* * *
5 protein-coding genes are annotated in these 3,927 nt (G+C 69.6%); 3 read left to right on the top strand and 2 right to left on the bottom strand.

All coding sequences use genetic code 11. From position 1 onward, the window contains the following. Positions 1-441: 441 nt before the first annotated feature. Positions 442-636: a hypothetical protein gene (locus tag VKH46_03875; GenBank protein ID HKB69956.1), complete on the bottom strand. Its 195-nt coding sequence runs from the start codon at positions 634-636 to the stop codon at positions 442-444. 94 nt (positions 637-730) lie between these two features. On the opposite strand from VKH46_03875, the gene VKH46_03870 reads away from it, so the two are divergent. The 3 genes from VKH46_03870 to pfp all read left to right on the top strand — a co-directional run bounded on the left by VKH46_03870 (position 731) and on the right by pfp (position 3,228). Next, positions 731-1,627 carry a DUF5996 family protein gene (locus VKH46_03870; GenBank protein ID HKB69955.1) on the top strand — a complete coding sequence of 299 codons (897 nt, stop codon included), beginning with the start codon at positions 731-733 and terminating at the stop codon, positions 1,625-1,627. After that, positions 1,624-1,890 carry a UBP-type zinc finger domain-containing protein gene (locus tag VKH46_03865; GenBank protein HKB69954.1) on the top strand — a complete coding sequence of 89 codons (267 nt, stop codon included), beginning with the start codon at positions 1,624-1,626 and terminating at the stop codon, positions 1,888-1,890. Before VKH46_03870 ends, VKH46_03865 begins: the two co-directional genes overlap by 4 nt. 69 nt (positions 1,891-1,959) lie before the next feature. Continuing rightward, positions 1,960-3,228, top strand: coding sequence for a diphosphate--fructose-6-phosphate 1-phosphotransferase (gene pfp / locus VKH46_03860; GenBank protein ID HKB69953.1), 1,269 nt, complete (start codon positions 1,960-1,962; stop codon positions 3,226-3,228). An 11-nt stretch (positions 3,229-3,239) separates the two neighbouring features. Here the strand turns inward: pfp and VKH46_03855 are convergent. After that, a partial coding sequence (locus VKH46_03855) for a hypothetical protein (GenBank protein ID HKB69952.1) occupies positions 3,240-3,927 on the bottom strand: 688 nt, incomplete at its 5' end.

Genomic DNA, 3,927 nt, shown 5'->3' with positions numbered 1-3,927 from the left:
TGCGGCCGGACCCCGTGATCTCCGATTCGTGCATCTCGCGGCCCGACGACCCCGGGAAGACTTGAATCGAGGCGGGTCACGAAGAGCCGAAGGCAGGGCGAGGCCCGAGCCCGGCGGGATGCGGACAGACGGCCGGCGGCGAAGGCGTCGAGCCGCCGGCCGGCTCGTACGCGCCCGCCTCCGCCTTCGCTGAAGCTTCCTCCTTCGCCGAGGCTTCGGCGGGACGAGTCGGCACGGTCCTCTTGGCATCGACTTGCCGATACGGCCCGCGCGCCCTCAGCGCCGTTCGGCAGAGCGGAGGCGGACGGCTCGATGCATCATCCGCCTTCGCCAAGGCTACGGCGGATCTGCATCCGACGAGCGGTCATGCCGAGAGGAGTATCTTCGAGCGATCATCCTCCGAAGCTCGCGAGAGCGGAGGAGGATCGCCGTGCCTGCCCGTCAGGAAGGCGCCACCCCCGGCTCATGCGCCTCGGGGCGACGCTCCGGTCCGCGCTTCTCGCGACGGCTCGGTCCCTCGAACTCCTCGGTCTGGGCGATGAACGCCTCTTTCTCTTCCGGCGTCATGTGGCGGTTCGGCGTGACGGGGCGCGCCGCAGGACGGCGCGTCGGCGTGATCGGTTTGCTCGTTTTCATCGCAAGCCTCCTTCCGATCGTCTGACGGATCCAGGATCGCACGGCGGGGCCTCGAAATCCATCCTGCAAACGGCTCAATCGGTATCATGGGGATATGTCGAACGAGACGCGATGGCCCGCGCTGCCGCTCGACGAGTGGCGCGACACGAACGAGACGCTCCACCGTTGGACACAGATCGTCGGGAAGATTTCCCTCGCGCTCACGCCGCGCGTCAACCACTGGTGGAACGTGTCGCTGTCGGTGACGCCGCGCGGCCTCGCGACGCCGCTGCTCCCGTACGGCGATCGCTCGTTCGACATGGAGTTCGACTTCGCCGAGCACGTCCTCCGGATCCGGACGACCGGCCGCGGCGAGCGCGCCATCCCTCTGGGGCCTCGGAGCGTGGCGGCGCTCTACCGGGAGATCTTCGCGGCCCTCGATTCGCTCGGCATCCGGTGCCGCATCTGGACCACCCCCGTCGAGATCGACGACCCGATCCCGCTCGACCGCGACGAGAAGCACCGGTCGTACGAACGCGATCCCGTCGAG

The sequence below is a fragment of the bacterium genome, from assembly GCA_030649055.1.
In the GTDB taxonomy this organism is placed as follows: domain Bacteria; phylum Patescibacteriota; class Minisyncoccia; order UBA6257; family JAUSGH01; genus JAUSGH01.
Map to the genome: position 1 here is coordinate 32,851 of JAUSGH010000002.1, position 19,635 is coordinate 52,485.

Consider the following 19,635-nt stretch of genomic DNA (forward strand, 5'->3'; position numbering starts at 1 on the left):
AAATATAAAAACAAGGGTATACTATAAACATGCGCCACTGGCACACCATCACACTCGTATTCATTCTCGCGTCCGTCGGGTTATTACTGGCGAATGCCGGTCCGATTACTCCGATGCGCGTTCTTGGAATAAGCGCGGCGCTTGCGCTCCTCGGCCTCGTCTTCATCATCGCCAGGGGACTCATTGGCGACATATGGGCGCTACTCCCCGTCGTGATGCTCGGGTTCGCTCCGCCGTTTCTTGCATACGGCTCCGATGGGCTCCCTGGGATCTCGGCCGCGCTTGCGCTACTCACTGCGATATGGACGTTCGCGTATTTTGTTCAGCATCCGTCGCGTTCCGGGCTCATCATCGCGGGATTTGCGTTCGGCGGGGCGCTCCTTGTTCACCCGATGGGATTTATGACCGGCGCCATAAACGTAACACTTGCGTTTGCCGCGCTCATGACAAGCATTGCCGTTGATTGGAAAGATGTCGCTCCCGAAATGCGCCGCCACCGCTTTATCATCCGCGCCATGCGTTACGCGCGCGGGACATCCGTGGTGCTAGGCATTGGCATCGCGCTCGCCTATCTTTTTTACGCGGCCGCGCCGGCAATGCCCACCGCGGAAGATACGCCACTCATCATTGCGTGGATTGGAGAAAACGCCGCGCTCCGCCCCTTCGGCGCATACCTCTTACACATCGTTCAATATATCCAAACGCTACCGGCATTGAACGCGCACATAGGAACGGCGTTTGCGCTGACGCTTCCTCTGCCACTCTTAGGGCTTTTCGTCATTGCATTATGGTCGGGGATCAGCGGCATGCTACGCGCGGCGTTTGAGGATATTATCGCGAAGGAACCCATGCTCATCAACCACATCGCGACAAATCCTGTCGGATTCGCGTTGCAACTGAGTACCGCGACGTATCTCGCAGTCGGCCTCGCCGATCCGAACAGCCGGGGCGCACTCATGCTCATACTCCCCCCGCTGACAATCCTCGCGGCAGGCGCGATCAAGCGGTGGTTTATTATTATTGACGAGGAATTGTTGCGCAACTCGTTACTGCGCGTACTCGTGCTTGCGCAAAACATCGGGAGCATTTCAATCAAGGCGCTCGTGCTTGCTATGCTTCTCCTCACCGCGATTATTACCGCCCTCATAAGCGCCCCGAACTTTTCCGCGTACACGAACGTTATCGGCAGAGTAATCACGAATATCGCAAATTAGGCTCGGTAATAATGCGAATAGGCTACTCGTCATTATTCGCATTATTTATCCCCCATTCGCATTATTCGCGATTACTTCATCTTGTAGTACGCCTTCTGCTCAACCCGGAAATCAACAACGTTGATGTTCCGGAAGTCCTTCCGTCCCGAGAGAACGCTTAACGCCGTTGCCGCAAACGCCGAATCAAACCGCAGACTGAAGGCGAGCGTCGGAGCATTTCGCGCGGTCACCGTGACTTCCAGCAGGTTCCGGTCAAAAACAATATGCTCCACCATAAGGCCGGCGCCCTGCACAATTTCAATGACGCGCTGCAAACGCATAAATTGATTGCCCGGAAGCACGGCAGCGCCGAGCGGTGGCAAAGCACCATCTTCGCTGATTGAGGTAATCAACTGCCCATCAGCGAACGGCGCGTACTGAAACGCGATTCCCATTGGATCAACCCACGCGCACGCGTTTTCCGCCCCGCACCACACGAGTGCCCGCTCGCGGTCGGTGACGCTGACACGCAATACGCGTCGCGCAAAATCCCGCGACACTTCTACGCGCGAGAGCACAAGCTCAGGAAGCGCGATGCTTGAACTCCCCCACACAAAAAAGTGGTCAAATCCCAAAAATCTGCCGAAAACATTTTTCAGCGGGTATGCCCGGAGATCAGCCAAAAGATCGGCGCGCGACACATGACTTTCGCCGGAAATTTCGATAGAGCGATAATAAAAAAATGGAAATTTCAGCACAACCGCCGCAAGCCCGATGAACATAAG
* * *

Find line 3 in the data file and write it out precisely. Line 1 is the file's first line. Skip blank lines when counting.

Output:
Genomic DNA, 3,927 nt, shown 5'->3' with positions numbered 1-3,927 from the left: